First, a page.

Audit: Ships need boatload of cash
MOUNT PLEASANT — A new audit of the Patriots Point Development Authority makes several recommendations about how the state-owned attraction can raise more money.
It also restates the obvious: Without doing so, Patriots Point cannot maintain the aircraft carrier Yorktown and its other ships over the long term.
Executive Director Mac Burdette said Thursday he was as pleased with what the Legislative Audit Council did not find, such as any evidence of fraud, theft, waste or ineffective leadership.
“We know the long-term stability of Patriots Point with regard to maintaining our ships is the big elephant sitting in the room,” he said. “Nobody can dodge that one.”
Lt. Gov. Glenn McConnell asked for the audit to evaluate Patriots Point’s business plan, revenues and its ability to repay a $9.2 million state loan for repairing the destroyer Laffey.
“The audit indicates that there are some unknowns and a rough road ahead,” he said, “but the response of the agency to the audit is very positive.”
Here are some audit findings — and responses from Patriots Point:
Medal of Honor Museum
Earlier this year, the Patriots Point board agreed to support moving the Medal of Honor museum from inside the Yorktown to a nearby site on land. The authority would not build it, but would offer about 3.5 acres at a very reduced cost. The audit recommends charging the museum group full-market price, but Burdette disagreed.
“The Medal of Honor Museum is probably the best shot we have at a game-changer,” he said. “Sometimes you have to incentivize a project to make it work.”
One immediate challenge facing the authority is figuring out how to repay a $9.2 million state loan that funded emergency repairs to the destroyer Laffey two years ago.
Burdette said he is working with state lawmakers on a plan to pay back that loan over 25 years.
“We’ve determined we can pay back $500,000 a year without it doing any damage to what we’re doing. Our revenues are going up,” he said.
Visitors walking aboard the Yorktown are greeted with a donation box, but the audit said Patriots Point could do more along the lines of memberships, education programs, e-commerce, joint ticketing referrals and grants.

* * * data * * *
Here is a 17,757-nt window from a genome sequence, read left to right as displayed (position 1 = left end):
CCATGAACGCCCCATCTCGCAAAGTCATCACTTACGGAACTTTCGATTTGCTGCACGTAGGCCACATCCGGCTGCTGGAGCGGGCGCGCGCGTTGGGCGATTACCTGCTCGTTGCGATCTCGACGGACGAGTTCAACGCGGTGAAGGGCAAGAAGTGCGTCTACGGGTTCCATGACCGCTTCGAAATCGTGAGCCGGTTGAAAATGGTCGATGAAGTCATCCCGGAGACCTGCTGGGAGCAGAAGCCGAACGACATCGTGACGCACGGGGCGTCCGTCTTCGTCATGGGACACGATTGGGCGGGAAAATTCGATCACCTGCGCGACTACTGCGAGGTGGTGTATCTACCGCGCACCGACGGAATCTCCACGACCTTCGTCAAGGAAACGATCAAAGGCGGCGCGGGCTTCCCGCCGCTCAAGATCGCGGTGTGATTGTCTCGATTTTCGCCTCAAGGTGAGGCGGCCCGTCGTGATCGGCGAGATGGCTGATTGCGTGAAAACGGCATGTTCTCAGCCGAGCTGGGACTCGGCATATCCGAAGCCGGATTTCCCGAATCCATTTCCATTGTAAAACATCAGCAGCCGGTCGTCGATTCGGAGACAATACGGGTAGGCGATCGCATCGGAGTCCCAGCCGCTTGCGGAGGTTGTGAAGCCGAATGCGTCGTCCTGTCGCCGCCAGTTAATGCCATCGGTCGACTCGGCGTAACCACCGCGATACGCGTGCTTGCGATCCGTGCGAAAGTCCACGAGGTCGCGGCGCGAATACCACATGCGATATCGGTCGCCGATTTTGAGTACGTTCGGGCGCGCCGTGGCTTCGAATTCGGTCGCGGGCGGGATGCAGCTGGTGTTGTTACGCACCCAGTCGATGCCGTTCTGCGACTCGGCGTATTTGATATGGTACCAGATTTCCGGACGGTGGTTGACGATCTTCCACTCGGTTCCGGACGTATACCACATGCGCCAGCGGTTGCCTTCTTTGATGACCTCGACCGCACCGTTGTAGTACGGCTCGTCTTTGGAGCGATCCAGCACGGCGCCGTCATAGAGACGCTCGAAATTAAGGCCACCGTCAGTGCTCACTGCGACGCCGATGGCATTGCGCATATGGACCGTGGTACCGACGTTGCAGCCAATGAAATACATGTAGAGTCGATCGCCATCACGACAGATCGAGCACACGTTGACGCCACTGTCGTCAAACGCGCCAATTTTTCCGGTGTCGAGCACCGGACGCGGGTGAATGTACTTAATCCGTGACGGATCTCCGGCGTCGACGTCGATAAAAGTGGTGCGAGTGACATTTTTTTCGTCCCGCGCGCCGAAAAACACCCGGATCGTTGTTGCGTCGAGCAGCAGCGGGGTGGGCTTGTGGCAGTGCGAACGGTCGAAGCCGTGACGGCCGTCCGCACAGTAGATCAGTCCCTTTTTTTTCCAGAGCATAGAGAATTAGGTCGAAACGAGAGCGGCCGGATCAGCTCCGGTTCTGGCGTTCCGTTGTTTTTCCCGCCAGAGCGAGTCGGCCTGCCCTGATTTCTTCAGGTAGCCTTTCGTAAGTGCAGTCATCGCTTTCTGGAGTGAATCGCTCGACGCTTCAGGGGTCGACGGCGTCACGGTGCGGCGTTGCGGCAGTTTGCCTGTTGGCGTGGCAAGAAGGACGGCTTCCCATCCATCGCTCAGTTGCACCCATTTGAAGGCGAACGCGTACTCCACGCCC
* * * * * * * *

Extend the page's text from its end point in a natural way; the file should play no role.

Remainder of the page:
Burdette noted Patriots Point is reorganizing its fundraising organizations, including the Yorktown Association and the Patriots Point Foundation.
“We’ve never been very successful raising a large amount of funds through our foundation system — no offense to those good people who served on the foundation board for many, many years,” he said. “That has got to change. We agree with the audit team on that 100 percent.”
The audit recommends Patriots Point spend $3.5 million of its $4.2 million reserve fund to save the rusting submarine Clamagore.
Burdette said the Clamagore contributes little to ticket sales, and that much of an investment would leave the agency without money for other emergencies.
“There are only two museums in the nation that have more than two ships, and there is a reason for that,” he said. “I’m afraid the Clamagore is going to have to go by the wayside.”
One last hope: The Clamagore Association will raise needed cash for her repair.
The audit’s summary says Patriots Point cannot sustain the Yorktown and other vessels “without funding from an outside source, such as federal or state government.”
But with the fiscal cliff looming and federal earmarks extinct for now, a federal bailout is unlikely, at best, and McConnell said the state can’t help, either. In fact, it wants its Laffey loan repaid.
Burdette said the agency’s business plan can succeed if it harnesses the potential income from developing and redeveloping its 360 acres. Burdette was disappointed the audit didn’t address those plans in as much detail.
“Mount Pleasant went through a significant economic boom over last 20 years,” said Burdette, who was town administrator for most of that time. In the same period, “nothing to speak of was built at Patriots Point. Why? You have to ask. That’s what has been missing.”
Reach Robert Behre at 937-5771.